The GFS has the rain ending by noon, but the NBM shows light rain showers lasting into Friday afternoon, perhaps from another low that forms along the cold front —

02-20-24 18z GFS shows weak low pressure over our area Friday noontime with much of the rain missing us. I’m just not yet convinced of this. There’s plenty of ‘bagginess’ in the isobars (white box) that often suggests formation of another low. (Click on image for a larger view.)

It would not surprise me if the light rain forecast for Friday changes in the coming days. Regardless, plenty of wind is expected later Friday afternoon.

Tuesday-Thursday Outlook

Posted Monday 02/19/24 @ 7:37 PM — There’s been clarification with the forecast for this week. We’ll be mostly sunny Tuesday through very early Thursday. (Some clouds from large storm system in the western Atlantic may spill back into NJ on Wednesday.) Temperatures will approach 50º by Thursday.

Low pressure approaches on Thursday. Thursday will have increasing cloudiness with rain moving in from the west as early as late afternoon or early evening. It will be rainy on Friday. It’s not clear how strong the storm will get on Friday. The ECMWF has only 1/2 inch of rain falling from this system—

02-19-24 12z ECMWF forecast for Friday at 1 PM. Low pressure moves almost over us and the northeastward. No cold air in place with the freeaing line (white contour) in Canada! (Click on image for a larger view.)

Previously Posted Sun 9:17 PM —

Quiet weather is expected the early part of this week and the thought was there would be a general moderating trend in temperatures by Wednesday or Thursday. Looking at the latest NAEFS, however, I’m seeing large forecast changes from previous model runs in the overall jet level pattern, especially by Thursday.

More so, the coast storm that was expected on Friday may not develop as previously forecast.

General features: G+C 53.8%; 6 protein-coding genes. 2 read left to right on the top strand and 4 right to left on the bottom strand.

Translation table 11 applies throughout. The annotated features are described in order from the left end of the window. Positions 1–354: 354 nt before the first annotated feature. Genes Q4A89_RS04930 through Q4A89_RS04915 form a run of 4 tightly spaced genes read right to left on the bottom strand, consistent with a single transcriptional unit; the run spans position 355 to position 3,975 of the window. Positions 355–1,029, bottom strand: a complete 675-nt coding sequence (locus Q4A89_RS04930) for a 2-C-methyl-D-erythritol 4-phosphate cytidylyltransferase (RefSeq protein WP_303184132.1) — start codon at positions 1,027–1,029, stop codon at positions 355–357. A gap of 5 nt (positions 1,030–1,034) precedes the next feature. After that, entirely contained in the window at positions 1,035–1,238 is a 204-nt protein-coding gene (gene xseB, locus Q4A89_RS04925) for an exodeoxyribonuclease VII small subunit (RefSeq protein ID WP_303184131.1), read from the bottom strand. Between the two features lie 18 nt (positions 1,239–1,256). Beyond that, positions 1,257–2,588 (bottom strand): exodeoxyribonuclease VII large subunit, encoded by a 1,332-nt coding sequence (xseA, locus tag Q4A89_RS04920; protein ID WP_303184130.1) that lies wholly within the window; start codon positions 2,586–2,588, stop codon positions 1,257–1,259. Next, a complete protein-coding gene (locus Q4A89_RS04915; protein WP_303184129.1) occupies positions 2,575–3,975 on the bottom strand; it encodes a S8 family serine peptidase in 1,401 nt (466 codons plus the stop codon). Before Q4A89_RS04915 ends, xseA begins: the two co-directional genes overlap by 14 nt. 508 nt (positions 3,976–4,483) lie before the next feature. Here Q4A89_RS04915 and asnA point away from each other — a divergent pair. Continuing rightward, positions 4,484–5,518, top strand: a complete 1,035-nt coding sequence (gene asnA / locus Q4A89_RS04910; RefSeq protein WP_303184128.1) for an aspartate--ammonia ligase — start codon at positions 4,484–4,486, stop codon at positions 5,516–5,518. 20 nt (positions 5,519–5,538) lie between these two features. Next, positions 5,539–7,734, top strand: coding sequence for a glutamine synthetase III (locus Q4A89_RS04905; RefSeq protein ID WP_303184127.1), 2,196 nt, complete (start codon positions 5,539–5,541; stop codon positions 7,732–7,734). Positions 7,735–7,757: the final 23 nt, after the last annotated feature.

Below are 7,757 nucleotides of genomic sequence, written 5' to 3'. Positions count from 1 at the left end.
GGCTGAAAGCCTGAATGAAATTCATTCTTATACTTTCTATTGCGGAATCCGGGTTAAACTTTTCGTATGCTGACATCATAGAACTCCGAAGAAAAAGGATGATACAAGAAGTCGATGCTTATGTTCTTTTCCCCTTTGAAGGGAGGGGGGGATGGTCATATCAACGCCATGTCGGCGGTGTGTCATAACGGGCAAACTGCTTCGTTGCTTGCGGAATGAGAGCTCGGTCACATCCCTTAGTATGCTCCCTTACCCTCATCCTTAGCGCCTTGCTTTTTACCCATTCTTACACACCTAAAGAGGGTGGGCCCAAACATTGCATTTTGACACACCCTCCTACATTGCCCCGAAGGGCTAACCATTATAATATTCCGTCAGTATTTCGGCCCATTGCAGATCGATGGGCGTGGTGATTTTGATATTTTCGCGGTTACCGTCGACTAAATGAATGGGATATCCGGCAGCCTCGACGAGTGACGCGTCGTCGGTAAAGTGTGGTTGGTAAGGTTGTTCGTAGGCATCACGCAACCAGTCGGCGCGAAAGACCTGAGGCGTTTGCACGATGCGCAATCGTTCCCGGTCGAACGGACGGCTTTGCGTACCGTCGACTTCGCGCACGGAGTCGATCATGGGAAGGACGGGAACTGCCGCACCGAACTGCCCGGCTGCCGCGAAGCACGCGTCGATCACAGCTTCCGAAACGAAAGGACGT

Frankly, the current forecast upper air map is a bit confounding.

Here’s the NAEFS jet level forecast for Wednesday—

02-18-24 18z NAEFS jet level and surface level combined forecast for Wednesday at 4 PM. Developing warm upper ridge in the center of the country doesn’t make big progress into our area with a persistent trough (blue diagonal line) over the coastal northeast hanging tight through Wednesday. It may reach us by Thursday. Low pressure forecast over Kansas may not trigger coastal development near the question mark.

So, until things clarify, I don’t have my usual big picture summary of the coming week’s weather. Right now, I think we can safely forecast through Tuesday. And maybe expect some milder weather by Thursday.

For Monday we can bank on sunny skies.

Tuesday will be sunny in the morning with some high clouds later in the afternoon as a warm front tries to approach.

For the rest of the week, we’ll have to wait to see if the warm front makes it here and we’ll have to determine what will happen with the low pressure system. Some time next weekend looks colder again.


#Philadelphia #weather #PAwx

Why are the TV/Radio Snow Forecasts So Low? (Again)

Posted Friday 02/16/24 @ 9:40 AM —I’ve been scratching my head trying to understand why the TV/radio snow accumulation forecasts for tonight’s storm are too low again. Most models are cranking out 0.3-0.5″ of water precipitation tonight. Even with a conservative snow to water ratio of 10:1, it would mean 3 to 5+ inches of snow for us, not the 1″-3″ I keep hearing on the broadcasts. With snow accumulation, one usually has to account for ‘snow compaction’, but that’s a lot of compaction to bring it down to 1-3″ of snow.

Hey, I might be wrong with this forecast, but long time followers of this blog know I have a pretty good track record.

I’m inclined to go with the HRRR model again.

Here’s the latest HRRR (12z run, just available)—

02-16-24 12z HRRR snow forecast by Saturday at 7 AM Some additional snow possible to this. (Click on image for a larger view.)

Here’s the NAM with a 10:1 water snow ratio—

02-16-24 12z NAM snow totals based on a snow to liquid ratio of 10:1 without compaction. (Click on image for a larger view.)